June 4th, 2009
11:14 AM ET

Are generic drugs equal to brand name products?

As a new feature of CNNhealth.com, our team of expert doctors will answer readers' questions. Here's a question for Dr. Gupta.

From Don, New Berlin, New York

“I am curious to know the differences between generic and name-brand drugs. What makes the prices so different? Is there a difference in quality?”


Hey Don! As you accurately observed, the main difference between generics and brand-name drugs is the cost. Generics cost less than a third as much as their brand-name counterparts. Why the price difference? Because makers of brand-name drugs want to "brand" their identity - and the way to do that is through advertising. These companies pay large amounts of money to catch your attention, and that money factors into the cost you pay.

As far as how they compare in quality, here's the scoop: The active ingredients - the things that make the brand-name drug work in the first place - are also found in the generic version. What might be different are the generic drug's inactive ingredients - things that might affect how quickly a drug is released, the size and shape of the pill - there could be variation there.

There has been some anecdotal evidence suggesting some types of drugs may react significantly differently between the generic and brand. However, according to the FDA, they all undergo and meet the same strict regulations for safety and efficacy. Still, some docs may not want to risk even the small chance that a generic will react differently from the brand, so you need to have that conversation with your doctor to figure out what’s best for you.

If you do switch to a generic and notice you’re reacting differently, there are things you can do. You can try a different generic; there are often several versions of the same generic drug, like a two-tablet version of the same medication, instead of one. You can also have your doctor write "Dispense as Written" or "Do Not Substitute" on your prescription so that you can stay on the brand name, but you may end up paying more.

But remember, with most generics, you’re probably not going to see any difference at all, except you might find a bit more cash in your wallet.

soundoff (67 Responses)
  1. Maura Wilson

    You said <> I find this to be unacceptable with regard to thyroid medication for patients who no longer have their thyroid, for example thyroid cancer patients. It takes 6-8 weeks for a change in levels to show in the blood. If you experience poor performance from one generic and "try a different generic," as you say, you have already lost up to 8 weeks. You then have to wait another 6-8 weeks and possibly end up with symptoms and widely shifting TSH levels the whole time. You have then spent up to 16 weeks on generics not only without proper benefit for TSH suppression but also possibly putting the patient at risk for thyroid cancer recurrence.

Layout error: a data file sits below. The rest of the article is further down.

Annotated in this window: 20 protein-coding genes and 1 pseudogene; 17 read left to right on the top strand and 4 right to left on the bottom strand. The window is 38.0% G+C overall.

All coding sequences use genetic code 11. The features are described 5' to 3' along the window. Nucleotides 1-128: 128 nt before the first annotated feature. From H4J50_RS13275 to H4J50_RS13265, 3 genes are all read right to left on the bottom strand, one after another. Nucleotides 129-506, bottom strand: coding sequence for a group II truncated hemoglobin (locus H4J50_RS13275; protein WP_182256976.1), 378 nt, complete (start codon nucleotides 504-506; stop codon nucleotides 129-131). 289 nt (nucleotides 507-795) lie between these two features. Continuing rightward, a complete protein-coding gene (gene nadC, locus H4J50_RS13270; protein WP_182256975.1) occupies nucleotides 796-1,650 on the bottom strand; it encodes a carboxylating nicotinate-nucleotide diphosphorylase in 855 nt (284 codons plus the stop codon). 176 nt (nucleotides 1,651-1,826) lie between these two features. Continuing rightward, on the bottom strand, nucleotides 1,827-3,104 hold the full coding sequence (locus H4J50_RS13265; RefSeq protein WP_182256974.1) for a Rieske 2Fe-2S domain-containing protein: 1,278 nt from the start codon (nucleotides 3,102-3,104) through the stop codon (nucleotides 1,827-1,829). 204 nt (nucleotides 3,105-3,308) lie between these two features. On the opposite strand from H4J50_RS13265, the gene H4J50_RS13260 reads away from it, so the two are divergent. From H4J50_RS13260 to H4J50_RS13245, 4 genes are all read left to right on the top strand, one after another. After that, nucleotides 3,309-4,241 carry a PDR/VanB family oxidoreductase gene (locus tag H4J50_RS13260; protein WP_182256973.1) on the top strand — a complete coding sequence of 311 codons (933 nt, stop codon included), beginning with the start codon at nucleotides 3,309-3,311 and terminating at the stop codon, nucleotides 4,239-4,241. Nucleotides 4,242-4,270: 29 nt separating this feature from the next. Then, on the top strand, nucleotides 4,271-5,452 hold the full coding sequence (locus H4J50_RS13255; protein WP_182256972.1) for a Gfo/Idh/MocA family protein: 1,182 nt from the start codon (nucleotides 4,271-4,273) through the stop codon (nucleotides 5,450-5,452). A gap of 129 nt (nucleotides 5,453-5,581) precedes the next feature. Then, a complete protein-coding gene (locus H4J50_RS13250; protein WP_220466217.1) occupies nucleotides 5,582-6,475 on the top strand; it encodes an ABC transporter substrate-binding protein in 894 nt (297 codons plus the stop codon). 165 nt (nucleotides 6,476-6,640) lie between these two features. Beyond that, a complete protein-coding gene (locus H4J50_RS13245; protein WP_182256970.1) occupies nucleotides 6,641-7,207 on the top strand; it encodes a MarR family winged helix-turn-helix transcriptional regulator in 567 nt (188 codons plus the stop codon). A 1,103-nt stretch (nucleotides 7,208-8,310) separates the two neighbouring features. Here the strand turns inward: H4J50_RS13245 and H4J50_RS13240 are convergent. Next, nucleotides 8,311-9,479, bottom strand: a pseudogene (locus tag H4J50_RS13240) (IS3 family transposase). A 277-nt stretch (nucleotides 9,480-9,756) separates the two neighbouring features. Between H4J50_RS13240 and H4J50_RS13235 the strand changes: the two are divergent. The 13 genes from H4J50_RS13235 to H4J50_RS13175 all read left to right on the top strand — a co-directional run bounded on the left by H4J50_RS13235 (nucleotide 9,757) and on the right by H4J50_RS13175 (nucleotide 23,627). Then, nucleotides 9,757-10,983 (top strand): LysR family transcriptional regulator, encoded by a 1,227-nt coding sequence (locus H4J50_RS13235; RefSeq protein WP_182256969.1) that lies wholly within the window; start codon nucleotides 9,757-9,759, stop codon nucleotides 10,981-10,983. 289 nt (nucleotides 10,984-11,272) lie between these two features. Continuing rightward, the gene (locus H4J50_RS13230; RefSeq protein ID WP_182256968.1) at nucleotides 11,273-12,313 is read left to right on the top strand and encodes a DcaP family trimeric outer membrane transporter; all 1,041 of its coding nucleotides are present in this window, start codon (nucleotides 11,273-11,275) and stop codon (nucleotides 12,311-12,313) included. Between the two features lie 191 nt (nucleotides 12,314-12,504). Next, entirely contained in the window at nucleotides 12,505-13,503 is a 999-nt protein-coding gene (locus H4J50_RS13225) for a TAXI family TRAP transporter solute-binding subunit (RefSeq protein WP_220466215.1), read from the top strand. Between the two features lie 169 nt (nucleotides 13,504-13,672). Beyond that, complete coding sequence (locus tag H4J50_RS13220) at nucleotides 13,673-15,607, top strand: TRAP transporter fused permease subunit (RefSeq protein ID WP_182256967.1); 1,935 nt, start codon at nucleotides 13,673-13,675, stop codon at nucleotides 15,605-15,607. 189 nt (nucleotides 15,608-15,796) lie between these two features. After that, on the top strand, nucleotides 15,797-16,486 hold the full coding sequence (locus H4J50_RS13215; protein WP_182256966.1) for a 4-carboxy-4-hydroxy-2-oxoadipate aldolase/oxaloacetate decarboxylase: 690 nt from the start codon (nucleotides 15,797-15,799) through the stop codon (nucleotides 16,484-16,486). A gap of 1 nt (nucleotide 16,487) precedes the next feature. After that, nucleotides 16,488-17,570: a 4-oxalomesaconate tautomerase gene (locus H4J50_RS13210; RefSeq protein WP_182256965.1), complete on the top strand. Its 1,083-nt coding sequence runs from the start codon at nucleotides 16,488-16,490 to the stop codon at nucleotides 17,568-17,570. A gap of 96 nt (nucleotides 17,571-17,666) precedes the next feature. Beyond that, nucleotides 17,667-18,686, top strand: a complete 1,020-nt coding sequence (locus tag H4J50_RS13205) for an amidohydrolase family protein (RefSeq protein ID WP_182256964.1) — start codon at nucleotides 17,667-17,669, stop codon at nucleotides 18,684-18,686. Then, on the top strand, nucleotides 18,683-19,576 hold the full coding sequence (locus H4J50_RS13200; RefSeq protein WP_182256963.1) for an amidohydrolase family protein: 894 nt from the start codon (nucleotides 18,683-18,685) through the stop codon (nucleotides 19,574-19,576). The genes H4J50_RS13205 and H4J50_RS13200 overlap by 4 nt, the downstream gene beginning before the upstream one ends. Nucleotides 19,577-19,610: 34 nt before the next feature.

I use some generics, but when it comes to thyroid medications, generics are a no-go. When you vary generics you vary the fillers, which in turn changes absorption and that affects TSH.

    Please don't make blanket statements about moving from one generic to another, such as the one you made. It is not sound advice.

    April 4, 2013 at 07:02 | Report abuse | Reply
  2. Maura Wilson

    The statement you made, which did not come through in my post, was this: "If you do switch to a generic and notice you're reacting differently, there are things you can do. You can try a different generic;"

    April 4, 2013 at 07:09 | Report abuse | Reply
  3. meria

    generic drugs are different than brand drugs. when pharmaceutical companies or corporations sell the brand name to others
    companies these new owners have permission to make changes and add fillers and dyes and other things to the brand drugs
    which than become generic drugs. of course under approval of the FDA.there is a difference between the brand name and the generic drugs.

    September 7, 2013 at 12:55 | Report abuse | Reply
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Get a behind-the-scenes look at the latest stories from CNN Chief Medical Correspondent, Dr. Sanjay Gupta, Senior Medical Correspondent Elizabeth Cohen and the CNN Medical Unit producers. They'll share news and views on health and medical trends - info that will help you take better care of yourself and the people you love.